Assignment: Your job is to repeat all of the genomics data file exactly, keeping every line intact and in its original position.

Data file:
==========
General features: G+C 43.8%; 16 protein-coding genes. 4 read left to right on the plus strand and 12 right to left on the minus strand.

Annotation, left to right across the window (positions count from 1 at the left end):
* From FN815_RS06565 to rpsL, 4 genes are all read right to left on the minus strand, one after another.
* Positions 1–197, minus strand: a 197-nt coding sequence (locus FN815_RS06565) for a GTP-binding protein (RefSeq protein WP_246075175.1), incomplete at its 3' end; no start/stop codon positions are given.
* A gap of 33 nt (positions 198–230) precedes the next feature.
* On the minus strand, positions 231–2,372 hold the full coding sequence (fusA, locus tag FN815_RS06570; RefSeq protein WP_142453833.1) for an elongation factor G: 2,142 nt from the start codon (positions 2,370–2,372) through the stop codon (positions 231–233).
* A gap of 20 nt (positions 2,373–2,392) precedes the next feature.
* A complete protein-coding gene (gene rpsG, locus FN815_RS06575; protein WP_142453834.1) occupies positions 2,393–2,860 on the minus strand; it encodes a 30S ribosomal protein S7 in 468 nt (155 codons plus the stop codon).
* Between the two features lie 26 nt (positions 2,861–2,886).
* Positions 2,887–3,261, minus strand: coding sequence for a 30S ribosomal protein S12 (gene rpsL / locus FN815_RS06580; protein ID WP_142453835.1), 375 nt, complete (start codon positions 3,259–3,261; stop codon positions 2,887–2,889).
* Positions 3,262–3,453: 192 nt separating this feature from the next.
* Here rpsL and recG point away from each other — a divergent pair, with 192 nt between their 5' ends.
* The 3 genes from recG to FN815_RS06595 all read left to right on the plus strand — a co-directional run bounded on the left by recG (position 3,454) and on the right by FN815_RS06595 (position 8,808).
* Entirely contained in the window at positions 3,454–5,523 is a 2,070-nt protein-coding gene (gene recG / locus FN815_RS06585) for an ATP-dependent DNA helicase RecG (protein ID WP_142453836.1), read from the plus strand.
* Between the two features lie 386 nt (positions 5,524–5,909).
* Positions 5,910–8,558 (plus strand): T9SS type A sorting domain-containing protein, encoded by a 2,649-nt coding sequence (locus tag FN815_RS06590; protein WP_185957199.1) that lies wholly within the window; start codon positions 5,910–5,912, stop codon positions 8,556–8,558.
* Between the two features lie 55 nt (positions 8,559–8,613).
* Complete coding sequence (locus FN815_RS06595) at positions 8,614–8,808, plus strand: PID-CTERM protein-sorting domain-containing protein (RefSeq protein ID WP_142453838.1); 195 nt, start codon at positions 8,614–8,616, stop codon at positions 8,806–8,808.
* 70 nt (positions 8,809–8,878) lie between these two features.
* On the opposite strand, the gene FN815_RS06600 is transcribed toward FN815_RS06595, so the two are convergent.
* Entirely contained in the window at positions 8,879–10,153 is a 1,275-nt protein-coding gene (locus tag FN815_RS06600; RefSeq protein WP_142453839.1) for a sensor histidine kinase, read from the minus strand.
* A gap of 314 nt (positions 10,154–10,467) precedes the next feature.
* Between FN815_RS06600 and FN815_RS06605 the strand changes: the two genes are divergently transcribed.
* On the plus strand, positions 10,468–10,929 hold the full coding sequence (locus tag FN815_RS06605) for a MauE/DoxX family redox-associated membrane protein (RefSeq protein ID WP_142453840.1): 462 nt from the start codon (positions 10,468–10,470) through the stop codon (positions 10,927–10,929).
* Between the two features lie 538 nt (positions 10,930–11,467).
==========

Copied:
General features: G+C 43.8%; 16 protein-coding genes. 4 read left to right on the plus strand and 12 right to left on the minus strand.

Annotation, left to right across the window (positions count from 1 at the left end):
* From FN815_RS06565 to rpsL, 4 genes are all read right to left on the minus strand, one after another.
* Positions 1–197, minus strand: a 197-nt coding sequence (locus FN815_RS06565) for a GTP-binding protein (RefSeq protein WP_246075175.1), incomplete at its 3' end; no start/stop codon positions are given.
* A gap of 33 nt (positions 198–230) precedes the next feature.
* On the minus strand, positions 231–2,372 hold the full coding sequence (fusA, locus tag FN815_RS06570; RefSeq protein WP_142453833.1) for an elongation factor G: 2,142 nt from the start codon (positions 2,370–2,372) through the stop codon (positions 231–233).
* A gap of 20 nt (positions 2,373–2,392) precedes the next feature.
* A complete protein-coding gene (gene rpsG, locus FN815_RS06575; protein WP_142453834.1) occupies positions 2,393–2,860 on the minus strand; it encodes a 30S ribosomal protein S7 in 468 nt (155 codons plus the stop codon).
* Between the two features lie 26 nt (positions 2,861–2,886).
* Positions 2,887–3,261, minus strand: coding sequence for a 30S ribosomal protein S12 (gene rpsL / locus FN815_RS06580; protein ID WP_142453835.1), 375 nt, complete (start codon positions 3,259–3,261; stop codon positions 2,887–2,889).
* Positions 3,262–3,453: 192 nt separating this feature from the next.
* Here rpsL and recG point away from each other — a divergent pair, with 192 nt between their 5' ends.
* The 3 genes from recG to FN815_RS06595 all read left to right on the plus strand — a co-directional run bounded on the left by recG (position 3,454) and on the right by FN815_RS06595 (position 8,808).
* Entirely contained in the window at positions 3,454–5,523 is a 2,070-nt protein-coding gene (gene recG / locus FN815_RS06585) for an ATP-dependent DNA helicase RecG (protein ID WP_142453836.1), read from the plus strand.
* Between the two features lie 386 nt (positions 5,524–5,909).
* Positions 5,910–8,558 (plus strand): T9SS type A sorting domain-containing protein, encoded by a 2,649-nt coding sequence (locus tag FN815_RS06590; protein WP_185957199.1) that lies wholly within the window; start codon positions 5,910–5,912, stop codon positions 8,556–8,558.
* Between the two features lie 55 nt (positions 8,559–8,613).
* Complete coding sequence (locus FN815_RS06595) at positions 8,614–8,808, plus strand: PID-CTERM protein-sorting domain-containing protein (RefSeq protein ID WP_142453838.1); 195 nt, start codon at positions 8,614–8,616, stop codon at positions 8,806–8,808.
* 70 nt (positions 8,809–8,878) lie between these two features.
* On the opposite strand, the gene FN815_RS06600 is transcribed toward FN815_RS06595, so the two are convergent.
* Entirely contained in the window at positions 8,879–10,153 is a 1,275-nt protein-coding gene (locus tag FN815_RS06600; RefSeq protein WP_142453839.1) for a sensor histidine kinase, read from the minus strand.
* A gap of 314 nt (positions 10,154–10,467) precedes the next feature.
* Between FN815_RS06600 and FN815_RS06605 the strand changes: the two genes are divergently transcribed.
* On the plus strand, positions 10,468–10,929 hold the full coding sequence (locus tag FN815_RS06605) for a MauE/DoxX family redox-associated membrane protein (RefSeq protein ID WP_142453840.1): 462 nt from the start codon (positions 10,468–10,470) through the stop codon (positions 10,927–10,929).
* Between the two features lie 538 nt (positions 10,930–11,467).